Guaranteeing that everyone can feel safe at your wedding, and be able to participate in your big day activities, is critical.
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When it comes to planning a large event, it may seem difficult to ensure that everyone's needs are met. But whether it's a question of getting your grandmother safely onto the dance floor or making your reception floor plan wheelchair accessible, guaranteeing that everyone can feel safe at your wedding, and be able to participate in your big day activities, is critical. Ahead, four wedding professionals share their tips for creating an inclusive, accessible celebration to make sure that every guest has a wonderful time at your wedding.

Choose a fully accessible venue

If you have a guest that's wheelchair-bound, Lindsay Parrott-Masiewicz, the owner of P3 Events, suggests looking up "open-plan or open-space" venues while searching for a location that is specifically designated for integrated wheelchair use. These types of locales typically have entry ramps, very few corners, wide hallways, and accessible bathrooms; plus, they often keep the festivities contained to one level. "On the logistical side, pay special attention to double-tape any carpeting down and leave space at the lounge area and table empty for a wheelchair," she says.

"Ideally, everyone uses the same entrance, the bathrooms are convenient, and every guest participates in every moment of your special day," adds Shannon Tarrant, the founder of WeddingVenueMap.com, noting that these considerations will prevent guests from feeling embarrassed or singled out. Additionally, keep buffet tables and dessert stations at chest height to ensure everyone can easily access the food.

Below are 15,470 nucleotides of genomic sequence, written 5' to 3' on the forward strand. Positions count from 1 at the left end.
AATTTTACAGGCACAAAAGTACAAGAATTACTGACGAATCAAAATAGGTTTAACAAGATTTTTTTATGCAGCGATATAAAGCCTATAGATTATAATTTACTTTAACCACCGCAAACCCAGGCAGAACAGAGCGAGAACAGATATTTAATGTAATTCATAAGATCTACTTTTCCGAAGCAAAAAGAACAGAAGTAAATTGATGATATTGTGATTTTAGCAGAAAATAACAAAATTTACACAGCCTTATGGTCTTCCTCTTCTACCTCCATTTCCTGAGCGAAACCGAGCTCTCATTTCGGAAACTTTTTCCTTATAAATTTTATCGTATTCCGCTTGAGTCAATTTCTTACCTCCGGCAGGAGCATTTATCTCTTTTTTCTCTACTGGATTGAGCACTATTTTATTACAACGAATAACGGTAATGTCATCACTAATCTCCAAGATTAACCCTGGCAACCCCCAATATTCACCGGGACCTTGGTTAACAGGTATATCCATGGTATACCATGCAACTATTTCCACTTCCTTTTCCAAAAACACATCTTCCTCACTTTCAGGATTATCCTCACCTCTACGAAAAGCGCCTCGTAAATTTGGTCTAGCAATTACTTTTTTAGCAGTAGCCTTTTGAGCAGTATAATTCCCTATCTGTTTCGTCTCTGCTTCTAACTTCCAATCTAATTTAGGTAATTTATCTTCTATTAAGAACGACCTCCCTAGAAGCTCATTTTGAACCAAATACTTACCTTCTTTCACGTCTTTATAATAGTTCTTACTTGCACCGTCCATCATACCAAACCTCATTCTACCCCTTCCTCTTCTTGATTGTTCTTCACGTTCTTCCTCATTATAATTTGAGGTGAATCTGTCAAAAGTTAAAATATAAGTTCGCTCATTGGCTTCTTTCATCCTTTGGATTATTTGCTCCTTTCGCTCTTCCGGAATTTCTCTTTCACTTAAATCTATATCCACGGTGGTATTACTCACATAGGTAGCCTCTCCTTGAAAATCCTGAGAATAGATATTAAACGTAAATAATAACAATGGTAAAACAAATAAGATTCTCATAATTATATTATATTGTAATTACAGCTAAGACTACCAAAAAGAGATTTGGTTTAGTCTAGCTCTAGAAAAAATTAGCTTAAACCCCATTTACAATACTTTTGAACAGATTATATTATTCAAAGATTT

Rent ramps and other accessibility fixtures, if necessary

If you are considering a location that was built prior to the Americans with Disabilities Act, your venue may not be up to current accessibility standards. Michael Coombs, a DJ and the owner of Michael Coombs Entertainment, explains that he regularly performs at one such location. Although the building does not have permanent ramps, they do have portable iterations that can roll out to cover the steps when needed. "Check with your venue and see if this is something they have or can provide," he says.

Invest in extra transportation—and make sure it's wheelchair accessible

Is the parking lot some distance away from your ceremony or reception? If so, Kristen Gosselin, the owner of KG Events & Design, suggests asking about the transportation services (like a golf cart) your venue provides. "Also ask if they have wheelchairs on-site. It also would not hurt to ask if there is a staff member at the venue that would be able to assist with the wheelchair and the transport of any guests," she says. Are booking transportation—from a hotel to the venue, for example—for all of your guests? Make sure your van or trolley is handicap accessible, and that the drivers are familiar with how ramps on the vehicle are run.

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